Top Speed Reading Techniques to Boost Your Productivity

by John Soares on October 24, 2011

Speed reading is a key time-management skill that boosts your productivity. When you read faster with a high level of comprehension, you have more time for making money in your business or profession, or for doing anything else you want to do.

If you are like most people, you read 250-300 words a minute. By learning and practicing the proper speed-reading techniques, you can easily double your reading rate, possibly triple it, and perhaps read far faster.

It’s really not difficult. I initially put in about 10 hours with the 2 books below. I went from 300 to 500 words per minute fairly easily, and over time I’ve risen to the 600-1200 word-per-minute level, depending on what I’m reading, how alert I am, and certain other factors like font type, font size, and line length.

Two Recommended Speed Reading Books


Breakthrough Rapid Reading by Peter Kump

Complete Idiot's Guide to Speed Reading








You need to delve into Breakthrough Rapid Reading or the Complete Idiot’s Guide to Speed Readingclick the covers to find out more — but I’ll examine the 5 most important points here.

Five Ways to Increase Your Reading Speed

1. Make Fewer Eye Stops

Minimize the number of stops your eyes make as you read a line of print, and the amount of time you spend during each stop. A stop takes a fraction of a second, but when you stop several times per line, the lost time becomes quite significant in slowing your reading speed.

2. Minimize Back-Skipping

Back-skipping (regression is the fancy word) occurs when you look back at something you just read, either consciously or unconsciously, perhaps because you didn’t understand it or perhaps because you think you may have misread it. Back-skipping keeps you from reading quickly and can actually reduce your comprehension. Of course, sometimes you need to go back and re-read something, but do it consciously and for good reason. The more you apply speed-reading techniques, the less you’ll be tempted to back-skip.

3. End Subvocalization

Subvocalization occurs when you read one word at a time and mentally say the word in your head, perhaps also moving your lips. This is, of course, the slowest way to read, and it’s how most of us were taught when we were little ones in school. You must break this habit and start reading multiple chunks of words at once without sounding them out in your mind.

4. See Multiple Words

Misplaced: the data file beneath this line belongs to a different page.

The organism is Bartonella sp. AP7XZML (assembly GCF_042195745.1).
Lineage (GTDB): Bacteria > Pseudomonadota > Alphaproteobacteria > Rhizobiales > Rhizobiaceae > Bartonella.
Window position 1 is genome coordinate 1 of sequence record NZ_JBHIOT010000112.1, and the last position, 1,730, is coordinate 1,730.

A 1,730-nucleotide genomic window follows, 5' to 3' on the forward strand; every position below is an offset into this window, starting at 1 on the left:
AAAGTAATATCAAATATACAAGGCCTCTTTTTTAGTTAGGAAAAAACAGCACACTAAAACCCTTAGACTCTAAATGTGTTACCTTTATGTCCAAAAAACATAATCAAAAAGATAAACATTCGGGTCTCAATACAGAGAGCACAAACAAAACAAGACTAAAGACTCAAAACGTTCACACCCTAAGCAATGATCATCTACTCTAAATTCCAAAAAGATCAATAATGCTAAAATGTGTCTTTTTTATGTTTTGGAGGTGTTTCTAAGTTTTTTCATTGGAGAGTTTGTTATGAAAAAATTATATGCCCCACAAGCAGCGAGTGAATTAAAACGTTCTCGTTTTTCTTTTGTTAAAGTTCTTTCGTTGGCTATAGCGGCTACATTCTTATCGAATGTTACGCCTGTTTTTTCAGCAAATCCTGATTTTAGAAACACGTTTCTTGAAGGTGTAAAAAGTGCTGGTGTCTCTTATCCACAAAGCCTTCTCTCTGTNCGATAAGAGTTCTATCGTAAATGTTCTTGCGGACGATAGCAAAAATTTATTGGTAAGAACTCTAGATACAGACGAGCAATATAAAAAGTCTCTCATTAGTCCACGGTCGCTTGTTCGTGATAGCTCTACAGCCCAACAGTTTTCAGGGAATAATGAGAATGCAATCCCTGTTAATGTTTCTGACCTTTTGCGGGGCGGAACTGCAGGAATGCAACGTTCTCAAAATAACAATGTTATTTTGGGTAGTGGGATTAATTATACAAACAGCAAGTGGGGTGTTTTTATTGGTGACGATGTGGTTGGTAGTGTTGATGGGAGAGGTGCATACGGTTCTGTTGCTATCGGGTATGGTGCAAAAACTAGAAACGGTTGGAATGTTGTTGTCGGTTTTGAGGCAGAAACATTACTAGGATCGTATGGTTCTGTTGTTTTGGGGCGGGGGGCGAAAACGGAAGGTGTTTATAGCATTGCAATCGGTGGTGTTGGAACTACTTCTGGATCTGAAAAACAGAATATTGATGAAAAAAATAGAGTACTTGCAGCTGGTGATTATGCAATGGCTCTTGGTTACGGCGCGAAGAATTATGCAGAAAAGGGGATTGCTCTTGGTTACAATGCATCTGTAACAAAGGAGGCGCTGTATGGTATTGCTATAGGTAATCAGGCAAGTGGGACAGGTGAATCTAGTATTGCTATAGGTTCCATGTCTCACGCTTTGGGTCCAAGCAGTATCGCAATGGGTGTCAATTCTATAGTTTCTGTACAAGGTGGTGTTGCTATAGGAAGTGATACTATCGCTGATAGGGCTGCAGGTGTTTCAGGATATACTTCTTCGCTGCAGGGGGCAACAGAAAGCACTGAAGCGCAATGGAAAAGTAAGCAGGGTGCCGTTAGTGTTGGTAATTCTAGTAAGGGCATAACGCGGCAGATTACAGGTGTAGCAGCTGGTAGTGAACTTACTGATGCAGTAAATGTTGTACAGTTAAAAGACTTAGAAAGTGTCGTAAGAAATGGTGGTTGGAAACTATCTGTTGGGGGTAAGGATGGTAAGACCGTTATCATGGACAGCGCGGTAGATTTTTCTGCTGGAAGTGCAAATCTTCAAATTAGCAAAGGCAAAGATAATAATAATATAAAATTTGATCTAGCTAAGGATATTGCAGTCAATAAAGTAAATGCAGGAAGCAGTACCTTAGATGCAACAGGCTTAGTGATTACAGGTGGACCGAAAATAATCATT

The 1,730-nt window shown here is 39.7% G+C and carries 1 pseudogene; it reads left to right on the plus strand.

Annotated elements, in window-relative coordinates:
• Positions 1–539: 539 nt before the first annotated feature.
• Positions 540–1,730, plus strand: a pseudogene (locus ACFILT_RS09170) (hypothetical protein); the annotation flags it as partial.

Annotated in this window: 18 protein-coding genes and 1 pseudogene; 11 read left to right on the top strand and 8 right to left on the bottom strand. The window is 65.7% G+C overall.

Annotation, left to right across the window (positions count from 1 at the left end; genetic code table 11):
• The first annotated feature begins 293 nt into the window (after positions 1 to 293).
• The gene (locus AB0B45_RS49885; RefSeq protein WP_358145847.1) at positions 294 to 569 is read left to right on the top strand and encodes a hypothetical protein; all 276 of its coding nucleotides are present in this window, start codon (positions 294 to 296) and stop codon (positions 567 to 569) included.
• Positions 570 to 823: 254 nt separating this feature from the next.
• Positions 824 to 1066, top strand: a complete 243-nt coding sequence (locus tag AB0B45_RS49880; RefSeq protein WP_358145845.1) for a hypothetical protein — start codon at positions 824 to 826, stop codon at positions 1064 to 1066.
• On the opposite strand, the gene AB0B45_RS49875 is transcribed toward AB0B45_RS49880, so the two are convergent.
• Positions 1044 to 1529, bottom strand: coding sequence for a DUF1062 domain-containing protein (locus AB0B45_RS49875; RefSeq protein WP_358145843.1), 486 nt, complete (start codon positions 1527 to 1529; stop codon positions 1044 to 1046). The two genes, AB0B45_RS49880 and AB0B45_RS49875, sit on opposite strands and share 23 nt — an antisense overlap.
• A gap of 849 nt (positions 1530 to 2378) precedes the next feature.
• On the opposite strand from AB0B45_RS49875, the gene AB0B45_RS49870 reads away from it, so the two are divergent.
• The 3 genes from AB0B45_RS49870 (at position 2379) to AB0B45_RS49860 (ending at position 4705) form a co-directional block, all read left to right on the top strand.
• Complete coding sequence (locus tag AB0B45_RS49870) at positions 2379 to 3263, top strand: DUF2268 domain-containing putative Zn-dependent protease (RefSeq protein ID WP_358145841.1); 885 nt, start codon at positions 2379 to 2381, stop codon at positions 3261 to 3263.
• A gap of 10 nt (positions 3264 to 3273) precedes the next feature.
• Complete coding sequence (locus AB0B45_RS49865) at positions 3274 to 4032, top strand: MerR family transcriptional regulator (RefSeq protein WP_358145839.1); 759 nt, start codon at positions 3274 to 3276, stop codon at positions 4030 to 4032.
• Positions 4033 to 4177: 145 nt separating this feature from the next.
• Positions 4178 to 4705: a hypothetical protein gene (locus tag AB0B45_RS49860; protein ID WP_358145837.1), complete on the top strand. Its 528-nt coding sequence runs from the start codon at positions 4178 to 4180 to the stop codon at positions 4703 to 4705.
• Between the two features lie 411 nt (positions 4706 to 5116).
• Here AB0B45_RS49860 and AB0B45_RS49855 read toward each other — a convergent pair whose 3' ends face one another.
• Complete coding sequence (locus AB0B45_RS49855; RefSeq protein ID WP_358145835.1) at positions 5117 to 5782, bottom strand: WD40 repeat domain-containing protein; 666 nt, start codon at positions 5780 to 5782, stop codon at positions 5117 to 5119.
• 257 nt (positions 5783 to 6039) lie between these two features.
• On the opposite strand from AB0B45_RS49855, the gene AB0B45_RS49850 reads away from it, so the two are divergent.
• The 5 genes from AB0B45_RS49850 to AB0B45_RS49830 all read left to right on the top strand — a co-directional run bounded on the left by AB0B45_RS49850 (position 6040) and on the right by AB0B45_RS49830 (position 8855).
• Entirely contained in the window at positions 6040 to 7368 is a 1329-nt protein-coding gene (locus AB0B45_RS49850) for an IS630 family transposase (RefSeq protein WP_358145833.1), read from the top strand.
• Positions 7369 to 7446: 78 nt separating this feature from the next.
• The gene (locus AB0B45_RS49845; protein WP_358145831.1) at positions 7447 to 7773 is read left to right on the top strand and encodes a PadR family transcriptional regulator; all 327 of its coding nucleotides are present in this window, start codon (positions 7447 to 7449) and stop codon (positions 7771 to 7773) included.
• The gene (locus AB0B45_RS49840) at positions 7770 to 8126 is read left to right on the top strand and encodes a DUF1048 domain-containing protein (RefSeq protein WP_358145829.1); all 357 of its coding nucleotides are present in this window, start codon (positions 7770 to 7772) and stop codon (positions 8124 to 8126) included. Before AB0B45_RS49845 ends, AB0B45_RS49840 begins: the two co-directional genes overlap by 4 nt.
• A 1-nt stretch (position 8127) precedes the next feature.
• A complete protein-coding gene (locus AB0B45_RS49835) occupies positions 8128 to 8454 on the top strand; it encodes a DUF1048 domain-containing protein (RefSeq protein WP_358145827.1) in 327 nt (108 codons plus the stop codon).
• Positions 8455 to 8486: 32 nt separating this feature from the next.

Train your brain to see as many words as possible before you move your eyes to the next unit of type. You also want to start as far as you can into a line while still seeing the first word of the line, and then apply the same technique at the end of the line by stopping as far away from the end of the line as you can.

5. Use Hand Techniques

The easiest technique: Use your forefinger to move just under a line of words as fast as your eyes can follow, and then quickly whip that forefinger down to the next line. You can also use a blank white card and either move down the page just above the line you are reading or just below it.

6 More Speed-Reading Tips

1. Develop the skill of relaxed concentration when you speed read. Keep your main focus on processing the information in the words, not on the actual process of speed-reading. This takes time and practice, but you’ll get it.

2. Comprehension is crucial for most of what you read, so don’t read so fast that you can’t understand and remember the information.

3. Some writing deserves word-by-word detailed attention. Poetry is a prime example.

4. Some subjects may be so fact- and idea-rich that you need to read at a moderate or slow pace so you can truly understand. I studied a lot of physics, chemistry, and biology in college; these disciplines demand slower reading.

5. Memorization and studying require that you read more slowly.

6. Most important: get one of the two books pictured above, or another book or course that suits you, and learn and implement the techniques.

And Two Suggestions

1. Apply the techniques described in this chapter immediately to your reading. You’ll soon see substantial results.

2. Speed-reading is especially useful when you’re doing research. You can quickly skim material to find exactly what you need.

Your Take

Do you think you can boost your reading speed? How would it specifically help you? Have you previously learned and applied speed-reading techniques? What was the result?

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{ 31 comments… read them below or add one }

1 Aaron October 24, 2011 at 1:18 AM

Generally we work 8-9 hours a day online and most of time we spend on reading something, like facebook updates, tweets, emails, notifications and so on. So it’s really important to read something really fast so that we can save our lot of time which we can utilize in other things which we can’t do due to “no time”.

Nice tips John, I’ll try to focus on these points and see how it helps me to improve my reading speed and saving my precious time. :)
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2 dojo October 24, 2011 at 2:00 AM

I usually have a decent reading speed, developed over years of reading. These tips though come in very handy, since my reading time is not what it used to be. running a small web business doesn’t leave too much time for ‘literature’, not to mention there’s a lot of specialized books to be read.

Will try to follow your advice and hope my reading will become even faster 😉